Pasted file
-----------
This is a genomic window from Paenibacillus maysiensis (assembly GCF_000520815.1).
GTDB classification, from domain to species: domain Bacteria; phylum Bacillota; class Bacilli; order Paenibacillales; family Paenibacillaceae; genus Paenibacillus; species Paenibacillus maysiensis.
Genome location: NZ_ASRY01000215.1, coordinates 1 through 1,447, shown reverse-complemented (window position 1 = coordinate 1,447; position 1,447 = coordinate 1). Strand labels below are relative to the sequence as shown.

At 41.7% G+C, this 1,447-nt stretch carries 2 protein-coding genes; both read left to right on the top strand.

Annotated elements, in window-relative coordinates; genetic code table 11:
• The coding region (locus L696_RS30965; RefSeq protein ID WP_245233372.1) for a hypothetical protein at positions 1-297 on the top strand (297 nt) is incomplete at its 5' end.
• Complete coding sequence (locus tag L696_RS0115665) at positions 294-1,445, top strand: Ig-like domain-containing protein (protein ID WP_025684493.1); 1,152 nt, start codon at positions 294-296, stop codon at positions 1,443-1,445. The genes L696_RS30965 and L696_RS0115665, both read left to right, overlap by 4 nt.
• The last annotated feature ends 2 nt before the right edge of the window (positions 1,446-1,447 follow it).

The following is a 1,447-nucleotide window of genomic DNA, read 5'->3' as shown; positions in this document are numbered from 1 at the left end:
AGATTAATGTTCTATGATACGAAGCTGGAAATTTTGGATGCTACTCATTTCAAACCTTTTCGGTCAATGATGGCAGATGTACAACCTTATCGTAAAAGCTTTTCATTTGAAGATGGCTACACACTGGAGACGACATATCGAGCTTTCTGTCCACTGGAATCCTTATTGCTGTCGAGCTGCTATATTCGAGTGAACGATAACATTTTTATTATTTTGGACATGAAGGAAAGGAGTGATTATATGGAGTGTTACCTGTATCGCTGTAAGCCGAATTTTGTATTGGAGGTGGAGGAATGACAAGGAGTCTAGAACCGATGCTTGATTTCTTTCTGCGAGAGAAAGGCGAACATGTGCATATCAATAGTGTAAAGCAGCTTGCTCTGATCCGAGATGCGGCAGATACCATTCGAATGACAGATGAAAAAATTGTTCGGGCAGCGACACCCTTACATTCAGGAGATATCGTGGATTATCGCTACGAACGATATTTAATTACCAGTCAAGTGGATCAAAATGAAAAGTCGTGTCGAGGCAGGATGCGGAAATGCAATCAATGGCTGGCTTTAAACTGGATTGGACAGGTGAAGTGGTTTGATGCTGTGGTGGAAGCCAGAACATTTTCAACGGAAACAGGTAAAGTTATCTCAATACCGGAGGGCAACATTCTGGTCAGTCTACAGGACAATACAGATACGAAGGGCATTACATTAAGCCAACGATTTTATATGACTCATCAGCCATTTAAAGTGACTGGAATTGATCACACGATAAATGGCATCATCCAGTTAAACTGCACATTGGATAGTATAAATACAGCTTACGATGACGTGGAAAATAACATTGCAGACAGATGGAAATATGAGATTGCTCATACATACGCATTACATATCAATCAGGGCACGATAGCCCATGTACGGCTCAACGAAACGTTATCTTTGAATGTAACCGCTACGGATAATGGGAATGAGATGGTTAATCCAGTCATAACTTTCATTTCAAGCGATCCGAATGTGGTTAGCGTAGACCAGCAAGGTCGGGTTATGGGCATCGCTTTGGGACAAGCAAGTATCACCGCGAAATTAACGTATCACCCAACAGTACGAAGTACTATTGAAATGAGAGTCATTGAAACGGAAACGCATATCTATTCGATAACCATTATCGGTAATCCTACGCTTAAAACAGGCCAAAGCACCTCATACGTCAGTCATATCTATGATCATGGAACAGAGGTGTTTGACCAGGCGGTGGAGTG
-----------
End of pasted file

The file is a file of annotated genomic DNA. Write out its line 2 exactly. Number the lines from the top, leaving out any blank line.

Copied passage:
GTDB classification, from domain to species: domain Bacteria; phylum Bacillota; class Bacilli; order Paenibacillales; family Paenibacillaceae; genus Paenibacillus; species Paenibacillus maysiensis.